Chestnut groves

The old nourishing chestnut grove provided the chestnuts which for a long time were the basis of the Perigordine diet when bread was scarce.

They were dried in clediers to preserve them until spring or left in heaps in the buggies at the foot of the trees for certain varieties. They were blanched in chestnut jars or eaten grilled in a pan with holes.

The chestnut coppices were used for barrel hoops and staves, vine stakes and slats for basketry by the leaf makers and for coal by the charcoal makers in the coppices.

The golden age of this crop intervened with the improvement of the communication routes from 1830 onwards, which allowed a wider marketing of chestnuts from the Périgord to Bordeaux and then England, making the Dordogne the leading producing department in France in 1880.

The improvement in the standard of living and the accompanying drop in demand for chestnuts led to a rapid abandonment of chestnut groves. From 1900, the old chestnut trees were felled to supply the tannin industry in the factories of Couze and Lardin-Saint Lazare. Then, the ink sickness that occurred between 1928 and 1950 further weakened the Périgord chestnut grove despite attempts to revive this crop around 1920 .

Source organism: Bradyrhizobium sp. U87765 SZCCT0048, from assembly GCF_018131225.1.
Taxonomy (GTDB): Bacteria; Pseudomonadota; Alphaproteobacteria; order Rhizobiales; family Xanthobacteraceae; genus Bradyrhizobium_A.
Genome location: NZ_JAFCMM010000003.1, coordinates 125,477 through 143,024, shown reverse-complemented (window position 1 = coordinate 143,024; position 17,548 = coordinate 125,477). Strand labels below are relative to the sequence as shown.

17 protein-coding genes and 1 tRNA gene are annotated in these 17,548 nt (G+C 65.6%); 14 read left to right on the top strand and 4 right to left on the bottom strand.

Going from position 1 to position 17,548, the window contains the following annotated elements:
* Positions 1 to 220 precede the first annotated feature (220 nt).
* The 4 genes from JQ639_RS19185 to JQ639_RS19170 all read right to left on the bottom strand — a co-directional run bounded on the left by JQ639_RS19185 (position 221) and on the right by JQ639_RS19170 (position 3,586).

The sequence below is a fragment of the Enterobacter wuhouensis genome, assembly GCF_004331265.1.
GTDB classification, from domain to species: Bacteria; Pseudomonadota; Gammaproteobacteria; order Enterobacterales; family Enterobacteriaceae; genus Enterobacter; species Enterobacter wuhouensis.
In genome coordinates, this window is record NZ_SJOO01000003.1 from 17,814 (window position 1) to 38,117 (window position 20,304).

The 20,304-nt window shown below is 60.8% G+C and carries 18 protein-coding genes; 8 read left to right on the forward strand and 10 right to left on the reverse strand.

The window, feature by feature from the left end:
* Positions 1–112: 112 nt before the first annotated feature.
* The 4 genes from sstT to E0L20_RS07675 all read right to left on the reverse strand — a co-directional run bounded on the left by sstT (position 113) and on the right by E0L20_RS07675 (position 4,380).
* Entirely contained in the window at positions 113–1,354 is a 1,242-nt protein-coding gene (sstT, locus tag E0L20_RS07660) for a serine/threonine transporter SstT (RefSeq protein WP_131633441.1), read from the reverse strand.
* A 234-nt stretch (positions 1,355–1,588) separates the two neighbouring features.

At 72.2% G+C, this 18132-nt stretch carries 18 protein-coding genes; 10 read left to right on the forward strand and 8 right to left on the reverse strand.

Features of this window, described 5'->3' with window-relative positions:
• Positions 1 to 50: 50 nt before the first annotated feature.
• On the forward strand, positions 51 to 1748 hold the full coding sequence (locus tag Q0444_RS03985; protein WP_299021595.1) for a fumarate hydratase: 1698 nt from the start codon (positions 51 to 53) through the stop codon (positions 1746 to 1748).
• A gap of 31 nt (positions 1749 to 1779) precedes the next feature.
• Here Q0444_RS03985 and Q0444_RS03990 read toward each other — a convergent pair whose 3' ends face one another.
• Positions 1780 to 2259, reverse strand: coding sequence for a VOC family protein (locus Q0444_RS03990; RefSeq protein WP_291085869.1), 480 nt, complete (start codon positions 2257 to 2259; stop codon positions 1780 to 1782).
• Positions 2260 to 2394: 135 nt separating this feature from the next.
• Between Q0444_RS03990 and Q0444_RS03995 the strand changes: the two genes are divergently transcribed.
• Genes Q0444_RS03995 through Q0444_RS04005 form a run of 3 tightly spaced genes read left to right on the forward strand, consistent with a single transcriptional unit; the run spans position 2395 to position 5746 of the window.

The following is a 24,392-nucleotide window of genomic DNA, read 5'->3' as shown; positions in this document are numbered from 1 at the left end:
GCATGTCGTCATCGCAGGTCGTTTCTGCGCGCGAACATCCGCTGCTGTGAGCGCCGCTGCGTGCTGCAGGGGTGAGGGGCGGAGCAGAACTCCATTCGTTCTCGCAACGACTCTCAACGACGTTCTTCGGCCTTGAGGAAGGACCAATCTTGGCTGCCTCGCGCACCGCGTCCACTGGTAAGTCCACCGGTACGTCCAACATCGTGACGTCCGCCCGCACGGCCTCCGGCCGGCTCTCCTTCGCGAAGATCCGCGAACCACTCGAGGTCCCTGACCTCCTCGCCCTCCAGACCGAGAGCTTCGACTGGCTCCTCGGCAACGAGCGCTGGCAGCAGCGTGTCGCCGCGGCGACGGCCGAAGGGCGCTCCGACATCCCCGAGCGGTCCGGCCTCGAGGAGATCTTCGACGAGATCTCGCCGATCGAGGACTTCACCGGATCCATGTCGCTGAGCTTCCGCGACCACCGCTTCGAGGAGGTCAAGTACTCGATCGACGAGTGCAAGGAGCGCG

Illustrations :

– Postcard on the chestnut harvest in Périgord in the 1920s (Collection Henri Brives or Iconothèque de la SHAP24)

– Postcard of the chestnut market in Piégut in the 1900s. Chestnut markets were then distinct from other foodstuffs in Périgueux, Monpazier, Piégut-Pluviers or Villefranche du Périgord in particular. (Collection Henri Brives)

– Postcard of the merchant of paradise who collected chestnut shavings from the chestnut trees to sell them in farms to light the fire in the 1900s (Collection Henri Brives)

– Postcard of the tannin factory of Couze in the Dordogne valley around 1900 (Collection Henri Brives)